Our system is a sequence of bits. Our state-space is all possible sequences of bits. A discrete transition would be flipping a single bit from 0 to 1 or 1 to 0. If our system has n bits, then from each state we have n possible transitions to a new state. The Markov Process would be the exploration of our state space by flipping the bits in our sequence using certain probabilities.

Example: Weather Prediction

Our system is the current weather. Our state-space is all possible states that the weather can be in (i.e. sunny, cloudy, rainy, etc.). A transition would be the switching from any state to another state, where we can define a probability of the transition (e.g. “what is the probability that given that today is sunny, tomorrow it will be rainy, regardless of what the weather was yesterday?”).

Markov-Chain Monte-Carlo Algorithms

Because the transitions between our states are governed by probabilities, it is also possible to define the probability of being in any state at “steady-state” (or as time goes towards infinity, the average amount of time we spend in a specific state). This is the underlying distribution of our states.

A Markov-Chain Monte-Carlo (MCMC) algorithm is then a method for sampling from our state-space. Sampling means selecting a state using its probability of selection, given the underlying distribution.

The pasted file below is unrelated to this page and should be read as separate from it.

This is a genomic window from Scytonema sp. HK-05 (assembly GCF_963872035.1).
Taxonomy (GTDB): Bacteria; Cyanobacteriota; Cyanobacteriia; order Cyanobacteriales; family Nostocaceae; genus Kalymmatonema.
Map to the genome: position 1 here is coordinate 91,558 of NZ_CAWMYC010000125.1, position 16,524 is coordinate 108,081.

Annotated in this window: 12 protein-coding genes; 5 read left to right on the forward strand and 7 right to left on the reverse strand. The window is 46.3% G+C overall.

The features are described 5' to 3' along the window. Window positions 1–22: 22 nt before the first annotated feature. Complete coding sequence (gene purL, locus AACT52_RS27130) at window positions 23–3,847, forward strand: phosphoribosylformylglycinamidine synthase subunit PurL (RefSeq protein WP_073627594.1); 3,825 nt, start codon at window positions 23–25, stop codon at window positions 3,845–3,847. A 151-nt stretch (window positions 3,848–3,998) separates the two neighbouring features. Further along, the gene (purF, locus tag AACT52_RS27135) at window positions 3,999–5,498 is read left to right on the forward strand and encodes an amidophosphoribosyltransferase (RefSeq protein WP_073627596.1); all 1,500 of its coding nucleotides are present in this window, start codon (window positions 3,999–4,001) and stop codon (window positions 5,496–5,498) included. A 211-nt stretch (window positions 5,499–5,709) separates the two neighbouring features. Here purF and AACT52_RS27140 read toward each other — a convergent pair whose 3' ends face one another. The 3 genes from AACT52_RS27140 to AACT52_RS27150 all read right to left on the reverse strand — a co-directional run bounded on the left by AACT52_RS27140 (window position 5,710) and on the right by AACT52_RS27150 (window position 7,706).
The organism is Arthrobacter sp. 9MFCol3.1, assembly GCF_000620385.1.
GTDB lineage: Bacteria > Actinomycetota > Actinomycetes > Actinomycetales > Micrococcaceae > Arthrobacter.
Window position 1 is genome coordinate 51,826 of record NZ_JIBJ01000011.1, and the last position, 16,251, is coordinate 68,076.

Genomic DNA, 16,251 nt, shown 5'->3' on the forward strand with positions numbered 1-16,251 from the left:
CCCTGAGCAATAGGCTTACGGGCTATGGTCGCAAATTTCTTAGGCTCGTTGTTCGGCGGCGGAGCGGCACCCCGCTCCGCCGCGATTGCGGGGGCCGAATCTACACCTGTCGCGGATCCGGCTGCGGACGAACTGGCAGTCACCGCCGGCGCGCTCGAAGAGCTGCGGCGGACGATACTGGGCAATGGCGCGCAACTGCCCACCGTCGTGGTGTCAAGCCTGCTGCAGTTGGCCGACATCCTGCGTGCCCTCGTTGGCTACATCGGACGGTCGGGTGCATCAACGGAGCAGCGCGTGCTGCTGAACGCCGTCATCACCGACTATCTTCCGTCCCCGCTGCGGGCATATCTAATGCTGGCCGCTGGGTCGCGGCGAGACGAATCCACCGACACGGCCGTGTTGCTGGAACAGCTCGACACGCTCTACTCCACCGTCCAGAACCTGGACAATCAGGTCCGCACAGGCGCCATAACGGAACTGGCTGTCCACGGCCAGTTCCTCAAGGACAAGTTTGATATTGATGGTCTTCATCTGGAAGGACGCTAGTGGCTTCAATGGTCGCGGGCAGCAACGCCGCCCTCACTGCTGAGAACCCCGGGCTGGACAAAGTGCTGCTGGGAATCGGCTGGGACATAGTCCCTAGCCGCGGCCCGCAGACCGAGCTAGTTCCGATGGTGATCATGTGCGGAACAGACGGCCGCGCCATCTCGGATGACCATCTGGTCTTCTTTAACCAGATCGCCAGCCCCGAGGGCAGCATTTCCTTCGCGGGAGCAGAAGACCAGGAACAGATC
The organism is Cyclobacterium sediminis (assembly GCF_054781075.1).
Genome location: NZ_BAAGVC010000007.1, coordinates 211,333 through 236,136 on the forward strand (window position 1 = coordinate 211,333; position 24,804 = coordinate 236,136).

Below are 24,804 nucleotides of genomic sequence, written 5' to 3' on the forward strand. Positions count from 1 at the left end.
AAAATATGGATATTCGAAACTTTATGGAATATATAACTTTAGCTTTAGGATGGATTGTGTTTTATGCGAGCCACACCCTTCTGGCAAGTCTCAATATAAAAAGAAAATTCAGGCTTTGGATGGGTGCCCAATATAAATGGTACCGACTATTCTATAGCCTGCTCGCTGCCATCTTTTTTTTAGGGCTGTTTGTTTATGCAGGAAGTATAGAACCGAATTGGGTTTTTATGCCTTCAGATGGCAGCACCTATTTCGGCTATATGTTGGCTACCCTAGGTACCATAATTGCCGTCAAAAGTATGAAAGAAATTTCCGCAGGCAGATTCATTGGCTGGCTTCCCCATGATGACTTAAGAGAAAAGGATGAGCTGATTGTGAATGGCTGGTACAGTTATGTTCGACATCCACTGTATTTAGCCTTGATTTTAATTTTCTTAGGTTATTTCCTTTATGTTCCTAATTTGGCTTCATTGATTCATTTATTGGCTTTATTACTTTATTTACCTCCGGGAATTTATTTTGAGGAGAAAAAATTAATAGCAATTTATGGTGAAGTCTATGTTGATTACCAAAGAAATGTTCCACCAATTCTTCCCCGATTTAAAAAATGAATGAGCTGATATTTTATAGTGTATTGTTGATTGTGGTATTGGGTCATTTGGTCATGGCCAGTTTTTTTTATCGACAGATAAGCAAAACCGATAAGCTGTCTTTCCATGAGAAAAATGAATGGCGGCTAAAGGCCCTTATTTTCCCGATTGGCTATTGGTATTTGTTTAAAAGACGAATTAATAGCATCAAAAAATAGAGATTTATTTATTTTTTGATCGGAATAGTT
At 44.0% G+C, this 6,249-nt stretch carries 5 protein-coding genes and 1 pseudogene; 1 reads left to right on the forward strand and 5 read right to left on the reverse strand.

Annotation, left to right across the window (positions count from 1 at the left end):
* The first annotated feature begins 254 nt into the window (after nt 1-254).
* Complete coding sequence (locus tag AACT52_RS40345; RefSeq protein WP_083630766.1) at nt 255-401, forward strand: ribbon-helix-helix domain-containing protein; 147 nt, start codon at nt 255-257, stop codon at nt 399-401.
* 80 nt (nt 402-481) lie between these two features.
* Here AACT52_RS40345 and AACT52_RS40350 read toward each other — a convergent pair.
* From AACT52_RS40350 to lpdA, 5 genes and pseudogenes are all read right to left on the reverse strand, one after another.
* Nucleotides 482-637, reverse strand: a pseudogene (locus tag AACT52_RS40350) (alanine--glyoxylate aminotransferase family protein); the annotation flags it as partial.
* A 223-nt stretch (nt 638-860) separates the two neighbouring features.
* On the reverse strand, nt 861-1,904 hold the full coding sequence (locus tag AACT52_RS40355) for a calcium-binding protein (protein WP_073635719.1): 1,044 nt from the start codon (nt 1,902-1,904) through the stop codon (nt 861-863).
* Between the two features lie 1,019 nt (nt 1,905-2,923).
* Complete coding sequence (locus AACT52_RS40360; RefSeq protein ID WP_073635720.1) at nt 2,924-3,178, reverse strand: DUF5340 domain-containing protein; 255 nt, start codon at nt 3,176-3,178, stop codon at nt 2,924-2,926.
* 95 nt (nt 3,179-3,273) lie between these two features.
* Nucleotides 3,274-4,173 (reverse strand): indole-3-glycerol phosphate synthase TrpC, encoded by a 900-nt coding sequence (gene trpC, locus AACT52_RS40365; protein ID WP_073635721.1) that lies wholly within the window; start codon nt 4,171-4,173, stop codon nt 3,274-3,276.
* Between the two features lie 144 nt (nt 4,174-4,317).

We say that the probability of being in a state is proportional* to some cost-function, which you can imagine gives a “score” to the current state our system is in. We say if the cost is low, then the probability of being in that state is high, and this relationship is monotonic. The cost function is given by:

Note: I am not sure if “proportional” is the correct word here, as we don’t necessarily have a linear relationship.

Sampling from the distribution of states will then return a configuration with a low cost (or a good score) with higher probability!

Even for an extremely large state-space (possibly infinite, but “countably infinite”), the MCMC algorithm will find a low-cost solution for us, no matter the complexity of the system as long as we give it enough time to converge.

Doing a state-space exploration like this is a common technique for stochastic optimization, and has many applications in fields like machine learning.